MANHASSET, NY -- Researchers at Imec, Holst Centre and their partners have fabricated a radio frequency identification circuit made in low-temperature thin-film technology that allows reader-talks-first communication.
Today, thin-film RFID chips are based on a tag-talks-first principle: as soon as the RFID tag gets powered from the RF field of the RFID reader, it transmits its code to the reader.
In retail applications, many tags will try to contact the reader at the same time, requiring an effective anti-collision mechanism.
“When the RFID reader first powers and contacts the tag, it transmits a clock and identification data. The tag then uses this data and clock to determine when to send its code. This mechanism for the first time allows implementing a practical anti-collision scheme for thin-film RFID tags,” said Paul Heremans, imec director large-area electronics and coordinator of Oricla, in a statement.
The new RFID tag is a complementary hybrid organic-oxide device that combines a 250°C solution-processed n-type metal-oxide TFT with typical charge carrier mobility of 2cm2/Vs, with a pentacene p-type TFT with mobility of up to 1cm2/Vs. A high-k Al2O3 dielectric was used, which increases the transistors’ current drive.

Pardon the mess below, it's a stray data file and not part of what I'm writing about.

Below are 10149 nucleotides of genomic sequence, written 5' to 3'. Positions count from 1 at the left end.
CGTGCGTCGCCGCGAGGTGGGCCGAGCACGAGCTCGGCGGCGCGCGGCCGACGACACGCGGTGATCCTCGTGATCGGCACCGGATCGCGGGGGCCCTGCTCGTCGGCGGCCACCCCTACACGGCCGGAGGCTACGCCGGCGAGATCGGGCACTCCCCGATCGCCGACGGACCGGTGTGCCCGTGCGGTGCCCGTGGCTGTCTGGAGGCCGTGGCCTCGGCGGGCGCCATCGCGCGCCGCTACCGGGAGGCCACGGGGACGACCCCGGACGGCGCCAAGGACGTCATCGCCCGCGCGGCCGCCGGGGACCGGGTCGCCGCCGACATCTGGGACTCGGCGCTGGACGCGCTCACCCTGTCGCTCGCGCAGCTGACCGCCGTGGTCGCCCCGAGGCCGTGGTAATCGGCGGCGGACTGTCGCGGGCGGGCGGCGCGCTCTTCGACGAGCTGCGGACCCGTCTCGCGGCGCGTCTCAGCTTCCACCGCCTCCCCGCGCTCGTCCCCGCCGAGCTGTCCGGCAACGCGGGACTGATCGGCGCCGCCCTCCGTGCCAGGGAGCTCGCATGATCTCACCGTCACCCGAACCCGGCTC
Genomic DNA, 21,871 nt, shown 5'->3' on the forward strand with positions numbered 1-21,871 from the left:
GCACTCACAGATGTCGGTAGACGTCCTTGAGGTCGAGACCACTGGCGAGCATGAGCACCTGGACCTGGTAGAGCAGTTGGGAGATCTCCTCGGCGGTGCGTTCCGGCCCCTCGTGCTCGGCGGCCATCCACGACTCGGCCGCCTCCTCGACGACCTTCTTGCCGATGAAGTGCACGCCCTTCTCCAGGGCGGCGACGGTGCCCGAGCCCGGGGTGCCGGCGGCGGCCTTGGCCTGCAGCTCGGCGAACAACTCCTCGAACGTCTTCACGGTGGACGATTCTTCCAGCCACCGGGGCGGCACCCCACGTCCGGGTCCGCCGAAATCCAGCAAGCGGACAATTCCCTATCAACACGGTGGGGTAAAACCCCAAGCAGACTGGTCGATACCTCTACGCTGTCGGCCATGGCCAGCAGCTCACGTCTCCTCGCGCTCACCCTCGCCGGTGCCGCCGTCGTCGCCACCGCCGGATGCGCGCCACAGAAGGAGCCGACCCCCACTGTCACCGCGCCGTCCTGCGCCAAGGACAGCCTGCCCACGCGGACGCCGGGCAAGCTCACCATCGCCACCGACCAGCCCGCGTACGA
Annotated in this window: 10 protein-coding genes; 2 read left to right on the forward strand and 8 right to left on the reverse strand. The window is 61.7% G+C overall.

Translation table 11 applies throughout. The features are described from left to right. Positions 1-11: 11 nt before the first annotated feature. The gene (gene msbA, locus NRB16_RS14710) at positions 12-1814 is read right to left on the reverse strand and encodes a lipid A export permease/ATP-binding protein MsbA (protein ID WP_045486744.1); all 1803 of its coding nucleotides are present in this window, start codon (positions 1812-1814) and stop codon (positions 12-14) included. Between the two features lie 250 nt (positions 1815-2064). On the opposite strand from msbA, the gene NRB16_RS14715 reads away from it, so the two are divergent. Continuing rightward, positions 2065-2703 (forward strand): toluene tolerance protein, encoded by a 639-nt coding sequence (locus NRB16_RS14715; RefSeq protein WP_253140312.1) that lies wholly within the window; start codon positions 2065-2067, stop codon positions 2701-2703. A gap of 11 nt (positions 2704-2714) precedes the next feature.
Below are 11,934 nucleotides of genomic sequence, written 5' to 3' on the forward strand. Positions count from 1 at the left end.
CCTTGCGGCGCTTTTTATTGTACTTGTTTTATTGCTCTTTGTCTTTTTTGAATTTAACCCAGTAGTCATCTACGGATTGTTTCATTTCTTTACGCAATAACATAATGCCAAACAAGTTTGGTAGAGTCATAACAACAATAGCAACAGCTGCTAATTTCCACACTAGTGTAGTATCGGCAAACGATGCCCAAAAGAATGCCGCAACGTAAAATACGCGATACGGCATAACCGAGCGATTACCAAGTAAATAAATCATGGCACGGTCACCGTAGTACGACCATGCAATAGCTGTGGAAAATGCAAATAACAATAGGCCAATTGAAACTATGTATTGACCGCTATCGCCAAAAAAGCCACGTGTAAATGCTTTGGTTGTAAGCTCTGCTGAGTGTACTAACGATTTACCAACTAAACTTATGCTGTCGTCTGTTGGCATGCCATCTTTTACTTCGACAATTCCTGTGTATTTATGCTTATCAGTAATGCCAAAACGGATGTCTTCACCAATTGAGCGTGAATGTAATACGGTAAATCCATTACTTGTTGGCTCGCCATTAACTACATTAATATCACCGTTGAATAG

According to the researchers, the technology behind this prototype is indispensable to create RFID tags that are cheap enough and have enough performance to be used as intelligent item-level tags on the packaging of retail consumer goods. Such tags can be used to provide buyers with information on price, characteristics, or freshness, or to allow vendors to implement automated billing and inventory management.
The technology development is supported by the EU FP7 project Oricla, with project coordinator imec (Belgium), Holst Centre – TNO (The Netherlands), Evonik Industries AG (Germany), and PolyIC (Germany).
Up-link decoder chip enabling bi-directional communication in RFID tags,
realized using a hybrid organic/solution-processed metal-oxide